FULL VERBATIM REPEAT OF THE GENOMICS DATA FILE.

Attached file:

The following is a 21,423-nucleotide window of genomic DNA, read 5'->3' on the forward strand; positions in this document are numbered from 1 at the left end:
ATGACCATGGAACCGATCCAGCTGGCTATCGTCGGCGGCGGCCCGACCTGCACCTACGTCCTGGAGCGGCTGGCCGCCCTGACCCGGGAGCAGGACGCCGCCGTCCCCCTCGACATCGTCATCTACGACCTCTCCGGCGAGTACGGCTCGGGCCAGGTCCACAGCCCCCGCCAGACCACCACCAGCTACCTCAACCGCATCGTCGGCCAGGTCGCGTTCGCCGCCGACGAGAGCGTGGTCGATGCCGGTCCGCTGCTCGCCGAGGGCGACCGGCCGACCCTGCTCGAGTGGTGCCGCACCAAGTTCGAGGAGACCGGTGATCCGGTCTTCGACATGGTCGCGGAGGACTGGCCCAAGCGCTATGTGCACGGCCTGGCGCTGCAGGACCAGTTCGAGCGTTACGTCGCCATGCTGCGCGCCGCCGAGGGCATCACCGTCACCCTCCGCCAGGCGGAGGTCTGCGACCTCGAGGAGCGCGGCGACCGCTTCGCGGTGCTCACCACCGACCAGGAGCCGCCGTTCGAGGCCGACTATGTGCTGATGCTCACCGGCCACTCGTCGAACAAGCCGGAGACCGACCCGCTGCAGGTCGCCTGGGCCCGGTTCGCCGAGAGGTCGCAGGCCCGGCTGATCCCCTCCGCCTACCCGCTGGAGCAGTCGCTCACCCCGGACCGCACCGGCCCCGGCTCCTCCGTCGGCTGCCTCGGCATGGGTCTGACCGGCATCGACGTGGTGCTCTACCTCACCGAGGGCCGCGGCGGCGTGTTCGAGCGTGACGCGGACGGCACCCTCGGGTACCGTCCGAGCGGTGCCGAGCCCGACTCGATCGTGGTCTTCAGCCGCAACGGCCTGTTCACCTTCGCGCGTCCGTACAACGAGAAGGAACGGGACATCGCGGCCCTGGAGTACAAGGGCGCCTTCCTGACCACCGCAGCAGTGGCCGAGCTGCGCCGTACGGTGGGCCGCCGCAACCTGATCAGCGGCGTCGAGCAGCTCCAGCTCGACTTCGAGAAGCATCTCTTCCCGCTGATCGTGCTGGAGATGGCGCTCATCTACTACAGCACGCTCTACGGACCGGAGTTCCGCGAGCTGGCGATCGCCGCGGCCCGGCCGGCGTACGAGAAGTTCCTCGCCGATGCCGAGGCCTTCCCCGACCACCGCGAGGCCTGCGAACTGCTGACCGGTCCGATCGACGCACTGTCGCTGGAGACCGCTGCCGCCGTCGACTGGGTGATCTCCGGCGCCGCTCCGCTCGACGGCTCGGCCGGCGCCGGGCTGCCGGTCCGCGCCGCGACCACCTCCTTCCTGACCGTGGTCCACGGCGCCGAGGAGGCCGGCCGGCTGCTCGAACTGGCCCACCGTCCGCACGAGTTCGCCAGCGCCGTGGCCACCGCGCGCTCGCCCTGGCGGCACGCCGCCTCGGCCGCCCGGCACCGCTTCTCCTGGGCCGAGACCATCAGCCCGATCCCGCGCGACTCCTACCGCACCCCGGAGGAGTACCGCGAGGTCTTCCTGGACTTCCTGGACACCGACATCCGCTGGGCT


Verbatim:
The following is a 21,423-nucleotide window of genomic DNA, read 5'->3' on the forward strand; positions in this document are numbered from 1 at the left end:
ATGACCATGGAACCGATCCAGCTGGCTATCGTCGGCGGCGGCCCGACCTGCACCTACGTCCTGGAGCGGCTGGCCGCCCTGACCCGGGAGCAGGACGCCGCCGTCCCCCTCGACATCGTCATCTACGACCTCTCCGGCGAGTACGGCTCGGGCCAGGTCCACAGCCCCCGCCAGACCACCACCAGCTACCTCAACCGCATCGTCGGCCAGGTCGCGTTCGCCGCCGACGAGAGCGTGGTCGATGCCGGTCCGCTGCTCGCCGAGGGCGACCGGCCGACCCTGCTCGAGTGGTGCCGCACCAAGTTCGAGGAGACCGGTGATCCGGTCTTCGACATGGTCGCGGAGGACTGGCCCAAGCGCTATGTGCACGGCCTGGCGCTGCAGGACCAGTTCGAGCGTTACGTCGCCATGCTGCGCGCCGCCGAGGGCATCACCGTCACCCTCCGCCAGGCGGAGGTCTGCGACCTCGAGGAGCGCGGCGACCGCTTCGCGGTGCTCACCACCGACCAGGAGCCGCCGTTCGAGGCCGACTATGTGCTGATGCTCACCGGCCACTCGTCGAACAAGCCGGAGACCGACCCGCTGCAGGTCGCCTGGGCCCGGTTCGCCGAGAGGTCGCAGGCCCGGCTGATCCCCTCCGCCTACCCGCTGGAGCAGTCGCTCACCCCGGACCGCACCGGCCCCGGCTCCTCCGTCGGCTGCCTCGGCATGGGTCTGACCGGCATCGACGTGGTGCTCTACCTCACCGAGGGCCGCGGCGGCGTGTTCGAGCGTGACGCGGACGGCACCCTCGGGTACCGTCCGAGCGGTGCCGAGCCCGACTCGATCGTGGTCTTCAGCCGCAACGGCCTGTTCACCTTCGCGCGTCCGTACAACGAGAAGGAACGGGACATCGCGGCCCTGGAGTACAAGGGCGCCTTCCTGACCACCGCAGCAGTGGCCGAGCTGCGCCGTACGGTGGGCCGCCGCAACCTGATCAGCGGCGTCGAGCAGCTCCAGCTCGACTTCGAGAAGCATCTCTTCCCGCTGATCGTGCTGGAGATGGCGCTCATCTACTACAGCACGCTCTACGGACCGGAGTTCCGCGAGCTGGCGATCGCCGCGGCCCGGCCGGCGTACGAGAAGTTCCTCGCCGATGCCGAGGCCTTCCCCGACCACCGCGAGGCCTGCGAACTGCTGACCGGTCCGATCGACGCACTGTCGCTGGAGACCGCTGCCGCCGTCGACTGGGTGATCTCCGGCGCCGCTCCGCTCGACGGCTCGGCCGGCGCCGGGCTGCCGGTCCGCGCCGCGACCACCTCCTTCCTGACCGTGGTCCACGGCGCCGAGGAGGCCGGCCGGCTGCTCGAACTGGCCCACCGTCCGCACGAGTTCGCCAGCGCCGTGGCCACCGCGCGCTCGCCCTGGCGGCACGCCGCCTCGGCCGCCCGGCACCGCTTCTCCTGGGCCGAGACCATCAGCCCGATCCCGCGCGACTCCTACCGCACCCCGGAGGAGTACCGCGAGGTCTTCCTGGACTTCCTGGACACCGACATCCGCTGGGCT